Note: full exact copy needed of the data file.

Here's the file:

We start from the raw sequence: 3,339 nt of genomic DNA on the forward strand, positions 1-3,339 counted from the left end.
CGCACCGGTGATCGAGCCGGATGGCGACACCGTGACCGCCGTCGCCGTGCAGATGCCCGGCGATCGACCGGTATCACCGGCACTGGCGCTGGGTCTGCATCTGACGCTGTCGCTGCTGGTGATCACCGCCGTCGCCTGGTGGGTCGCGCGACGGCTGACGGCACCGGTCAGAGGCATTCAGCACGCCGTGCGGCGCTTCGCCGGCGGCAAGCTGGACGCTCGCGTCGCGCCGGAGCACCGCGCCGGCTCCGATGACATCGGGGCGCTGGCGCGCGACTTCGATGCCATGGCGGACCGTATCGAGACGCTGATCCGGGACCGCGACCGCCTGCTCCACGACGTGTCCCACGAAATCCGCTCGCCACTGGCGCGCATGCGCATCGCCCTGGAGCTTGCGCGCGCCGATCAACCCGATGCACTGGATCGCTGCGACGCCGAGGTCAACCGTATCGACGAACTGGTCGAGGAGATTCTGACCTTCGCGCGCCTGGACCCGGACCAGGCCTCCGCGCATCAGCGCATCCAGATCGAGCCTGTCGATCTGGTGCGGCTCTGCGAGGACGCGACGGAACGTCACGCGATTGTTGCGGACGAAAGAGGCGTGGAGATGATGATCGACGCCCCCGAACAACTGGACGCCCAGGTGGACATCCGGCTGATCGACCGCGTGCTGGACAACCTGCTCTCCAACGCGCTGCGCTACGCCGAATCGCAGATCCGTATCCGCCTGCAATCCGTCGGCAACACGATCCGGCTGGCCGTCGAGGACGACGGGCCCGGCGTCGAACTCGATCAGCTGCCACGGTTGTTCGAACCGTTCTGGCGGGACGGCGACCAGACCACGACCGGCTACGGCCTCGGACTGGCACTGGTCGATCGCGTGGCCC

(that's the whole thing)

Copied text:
We start from the raw sequence: 3,339 nt of genomic DNA on the forward strand, positions 1-3,339 counted from the left end.
CGCACCGGTGATCGAGCCGGATGGCGACACCGTGACCGCCGTCGCCGTGCAGATGCCCGGCGATCGACCGGTATCACCGGCACTGGCGCTGGGTCTGCATCTGACGCTGTCGCTGCTGGTGATCACCGCCGTCGCCTGGTGGGTCGCGCGACGGCTGACGGCACCGGTCAGAGGCATTCAGCACGCCGTGCGGCGCTTCGCCGGCGGCAAGCTGGACGCTCGCGTCGCGCCGGAGCACCGCGCCGGCTCCGATGACATCGGGGCGCTGGCGCGCGACTTCGATGCCATGGCGGACCGTATCGAGACGCTGATCCGGGACCGCGACCGCCTGCTCCACGACGTGTCCCACGAAATCCGCTCGCCACTGGCGCGCATGCGCATCGCCCTGGAGCTTGCGCGCGCCGATCAACCCGATGCACTGGATCGCTGCGACGCCGAGGTCAACCGTATCGACGAACTGGTCGAGGAGATTCTGACCTTCGCGCGCCTGGACCCGGACCAGGCCTCCGCGCATCAGCGCATCCAGATCGAGCCTGTCGATCTGGTGCGGCTCTGCGAGGACGCGACGGAACGTCACGCGATTGTTGCGGACGAAAGAGGCGTGGAGATGATGATCGACGCCCCCGAACAACTGGACGCCCAGGTGGACATCCGGCTGATCGACCGCGTGCTGGACAACCTGCTCTCCAACGCGCTGCGCTACGCCGAATCGCAGATCCGTATCCGCCTGCAATCCGTCGGCAACACGATCCGGCTGGCCGTCGAGGACGACGGGCCCGGCGTCGAACTCGATCAGCTGCCACGGTTGTTCGAACCGTTCTGGCGGGACGGCGACCAGACCACGACCGGCTACGGCCTCGGACTGGCACTGGTCGATCGCGTGGCCC